Every now and then – much more frequently these days than I would ever have believed in the past – something happens in the world that is not directly related to the topic of this blog but is so important that I want to give us a chance to discuss it.
Events move so quickly these days that you might think I'm talking about the whistleblower and the U.S. House of Representatives' opening a formal impeachment inquiry into President Trump. It certainly meets my criteria for this kind of blog post.
But I haven't caught up to that yet. I'm still on climate change, on the worldwide climate strike marches last Friday and that astonishing young girl who is wise and brave beyond her 16 years, Greta Thunberg.
Listen to her fierce and powerful speech to the United Nations' Climate Action Summit in New York City on Monday. Even if you have heard it before, it's worth paying attention to again. And again.
(You can read the transcript of Ms. Thunberg's U.N. speech at NPR.)
Isn't she wonderful. In the 30 years that have passed since science made it clear that humankind is killing our only planet, have you heard any world leader match her understanding and passion and intention?
She reminds me a bit of David Hogg and his fellow students who survived the Valentines Day 2018 mass shooting at Margery Stoneman Douglas High School in Parkland, Florida, and who are making their way through college these days while still working as gun control activists.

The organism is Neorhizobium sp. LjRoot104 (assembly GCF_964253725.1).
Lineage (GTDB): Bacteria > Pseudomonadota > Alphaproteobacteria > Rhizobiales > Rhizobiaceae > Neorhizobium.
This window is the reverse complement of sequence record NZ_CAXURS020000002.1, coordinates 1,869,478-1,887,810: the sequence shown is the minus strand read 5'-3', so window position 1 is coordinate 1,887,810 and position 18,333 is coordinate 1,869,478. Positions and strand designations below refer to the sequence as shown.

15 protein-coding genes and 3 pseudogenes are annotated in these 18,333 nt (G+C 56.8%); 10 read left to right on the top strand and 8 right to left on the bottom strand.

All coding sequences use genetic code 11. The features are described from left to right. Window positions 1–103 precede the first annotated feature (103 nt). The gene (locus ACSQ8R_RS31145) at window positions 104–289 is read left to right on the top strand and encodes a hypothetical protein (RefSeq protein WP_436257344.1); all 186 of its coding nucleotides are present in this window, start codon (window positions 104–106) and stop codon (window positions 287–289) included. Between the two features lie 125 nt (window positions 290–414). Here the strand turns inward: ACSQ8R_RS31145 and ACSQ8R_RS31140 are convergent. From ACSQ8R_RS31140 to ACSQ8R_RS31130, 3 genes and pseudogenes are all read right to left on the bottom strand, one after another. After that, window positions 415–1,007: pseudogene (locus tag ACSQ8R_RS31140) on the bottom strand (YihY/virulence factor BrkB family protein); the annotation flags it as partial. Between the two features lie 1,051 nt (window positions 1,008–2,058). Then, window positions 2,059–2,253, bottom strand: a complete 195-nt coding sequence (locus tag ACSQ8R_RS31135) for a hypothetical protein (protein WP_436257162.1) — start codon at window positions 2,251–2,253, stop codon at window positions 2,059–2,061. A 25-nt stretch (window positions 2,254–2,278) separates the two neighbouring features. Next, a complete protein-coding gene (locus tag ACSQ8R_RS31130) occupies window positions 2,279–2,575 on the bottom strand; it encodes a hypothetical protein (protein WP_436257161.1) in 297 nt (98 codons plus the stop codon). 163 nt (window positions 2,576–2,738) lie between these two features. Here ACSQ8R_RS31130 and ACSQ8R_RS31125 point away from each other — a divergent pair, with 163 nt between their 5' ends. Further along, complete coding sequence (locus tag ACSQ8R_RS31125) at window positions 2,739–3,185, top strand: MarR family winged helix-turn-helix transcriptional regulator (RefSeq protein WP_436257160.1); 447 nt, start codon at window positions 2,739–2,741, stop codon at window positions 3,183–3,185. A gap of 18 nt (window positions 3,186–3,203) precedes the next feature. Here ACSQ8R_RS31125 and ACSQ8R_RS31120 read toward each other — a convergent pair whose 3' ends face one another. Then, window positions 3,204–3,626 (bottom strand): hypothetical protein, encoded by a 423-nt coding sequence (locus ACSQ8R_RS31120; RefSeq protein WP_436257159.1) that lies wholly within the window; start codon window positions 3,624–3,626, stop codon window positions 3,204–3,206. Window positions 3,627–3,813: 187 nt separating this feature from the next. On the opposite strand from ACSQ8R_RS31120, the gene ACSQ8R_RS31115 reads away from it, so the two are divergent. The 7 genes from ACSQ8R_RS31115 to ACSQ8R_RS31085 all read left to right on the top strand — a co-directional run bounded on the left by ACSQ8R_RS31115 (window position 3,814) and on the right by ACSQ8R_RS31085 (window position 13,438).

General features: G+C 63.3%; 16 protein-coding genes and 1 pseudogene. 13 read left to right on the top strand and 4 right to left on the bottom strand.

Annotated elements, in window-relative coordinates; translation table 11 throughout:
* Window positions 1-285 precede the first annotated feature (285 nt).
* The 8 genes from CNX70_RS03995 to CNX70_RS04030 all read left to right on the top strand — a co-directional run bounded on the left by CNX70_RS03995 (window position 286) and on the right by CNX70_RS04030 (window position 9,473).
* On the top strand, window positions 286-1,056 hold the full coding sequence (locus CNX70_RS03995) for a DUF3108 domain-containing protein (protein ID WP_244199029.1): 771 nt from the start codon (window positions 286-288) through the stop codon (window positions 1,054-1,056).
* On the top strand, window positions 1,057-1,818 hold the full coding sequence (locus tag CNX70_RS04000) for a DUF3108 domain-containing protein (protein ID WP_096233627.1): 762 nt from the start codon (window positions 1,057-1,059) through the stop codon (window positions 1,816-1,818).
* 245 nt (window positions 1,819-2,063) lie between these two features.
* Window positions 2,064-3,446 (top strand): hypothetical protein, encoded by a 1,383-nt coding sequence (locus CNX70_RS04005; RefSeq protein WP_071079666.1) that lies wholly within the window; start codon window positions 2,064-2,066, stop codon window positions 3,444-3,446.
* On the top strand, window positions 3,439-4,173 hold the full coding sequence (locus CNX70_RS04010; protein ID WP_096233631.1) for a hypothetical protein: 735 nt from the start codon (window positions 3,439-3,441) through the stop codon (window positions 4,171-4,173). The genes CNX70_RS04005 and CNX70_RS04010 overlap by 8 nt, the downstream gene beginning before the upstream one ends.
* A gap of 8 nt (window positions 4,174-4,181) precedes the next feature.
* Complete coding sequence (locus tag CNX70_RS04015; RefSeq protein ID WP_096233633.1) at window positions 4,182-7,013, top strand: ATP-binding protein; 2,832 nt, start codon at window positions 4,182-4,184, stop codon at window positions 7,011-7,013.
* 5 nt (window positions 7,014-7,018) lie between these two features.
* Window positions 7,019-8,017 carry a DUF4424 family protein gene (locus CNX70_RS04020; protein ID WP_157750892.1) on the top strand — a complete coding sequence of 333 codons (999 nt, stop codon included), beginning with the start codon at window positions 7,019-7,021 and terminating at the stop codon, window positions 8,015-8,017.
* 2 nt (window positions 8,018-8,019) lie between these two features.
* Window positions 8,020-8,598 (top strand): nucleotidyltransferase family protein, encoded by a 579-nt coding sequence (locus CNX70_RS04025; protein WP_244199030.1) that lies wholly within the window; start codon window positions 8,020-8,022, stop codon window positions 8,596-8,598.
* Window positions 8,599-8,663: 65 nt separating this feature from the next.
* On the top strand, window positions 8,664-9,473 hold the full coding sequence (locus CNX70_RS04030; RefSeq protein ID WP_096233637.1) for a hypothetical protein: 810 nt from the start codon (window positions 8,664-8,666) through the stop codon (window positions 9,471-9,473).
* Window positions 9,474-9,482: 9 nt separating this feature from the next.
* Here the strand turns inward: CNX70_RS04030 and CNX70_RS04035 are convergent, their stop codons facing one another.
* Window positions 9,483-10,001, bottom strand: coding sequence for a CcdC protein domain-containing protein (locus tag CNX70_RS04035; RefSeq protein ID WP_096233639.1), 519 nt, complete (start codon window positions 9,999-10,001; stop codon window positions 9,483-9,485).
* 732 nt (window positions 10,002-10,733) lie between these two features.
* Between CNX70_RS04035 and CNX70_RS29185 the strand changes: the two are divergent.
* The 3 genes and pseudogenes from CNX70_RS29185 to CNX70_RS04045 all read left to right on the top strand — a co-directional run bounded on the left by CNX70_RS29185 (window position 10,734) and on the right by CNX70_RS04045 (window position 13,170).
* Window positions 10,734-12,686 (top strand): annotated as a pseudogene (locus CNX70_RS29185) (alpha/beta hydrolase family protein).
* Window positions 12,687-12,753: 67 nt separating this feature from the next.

Ms. Thunberg inspires me. She makes me believe that we – humankind – can win the climate challenge before Earth is destroyed by it – even while I am still pessimistic.
Pessimistic about Earth's future because the leaders of the world attending the U.N. Climate Action Summit haven't offered a whit of concrete support for Ms. Thunberg's almost desperate call to action.
In an opinion piece in The Guardian, Michael H. Fuchs, noting that the United States should be leading world-wide cooperation to mitigate the effects of the climate crisis, compared Greta Thunberg and the U.S. President Trump:
”Her remarks reminded us what leadership, courage and sacrifice look like...”, Fuchs wrote.
“Trump refusing to participate in the UN climate summit was little surprise from a president who gutted domestic environmental protections, announced his intention to withdraw the US from the Paris climate agreement, and is even trying to prevent California from enacting higher emissions standards for automobiles.”
In Isaiah 11:6, the Old Testament tells us,
“The wolf also shall dwell with the lamb,
The leopard shall lie down with the young goat,
The calf and the young lion and the fatling together;
And a little child shall lead them.
In the aftermath of terrible, frightening events like shootings and climate, it does seem like it is the children, not adults, who are leading the humane response.
Ms. Thunberg, who is actually a teen, won't be a child for much longer but as far as I can tell she is working circles around the grownups who refuse to face our ultimate existential problem.
It occurs to me that if her passion were matched with the knowledge of scientists, with others who can apply the scientists' solutions and still others who can organize countries worldwide, maybe, maybe, maybe there is a chance to save the planet.
Pipe dream? I hope with all my might it is not.
Last week, former U.S. President Barack Obama called Greta Thunberg “one of our planet’s greatest advocates.” It looks like she may have arrived at the last minute but perhaps there is still time if we start soon.
While she was in New York City, Ms. Thunberg was a guest on The Daily Show with host, Trever Noah. It's worth the eight minutes of your time.
If you want to know more about Greta Thunberg, Wikipedia has some good background, and there is a 30-minute Vice documentary titled, Make the World Greta Again about her early efforts. You will find it here.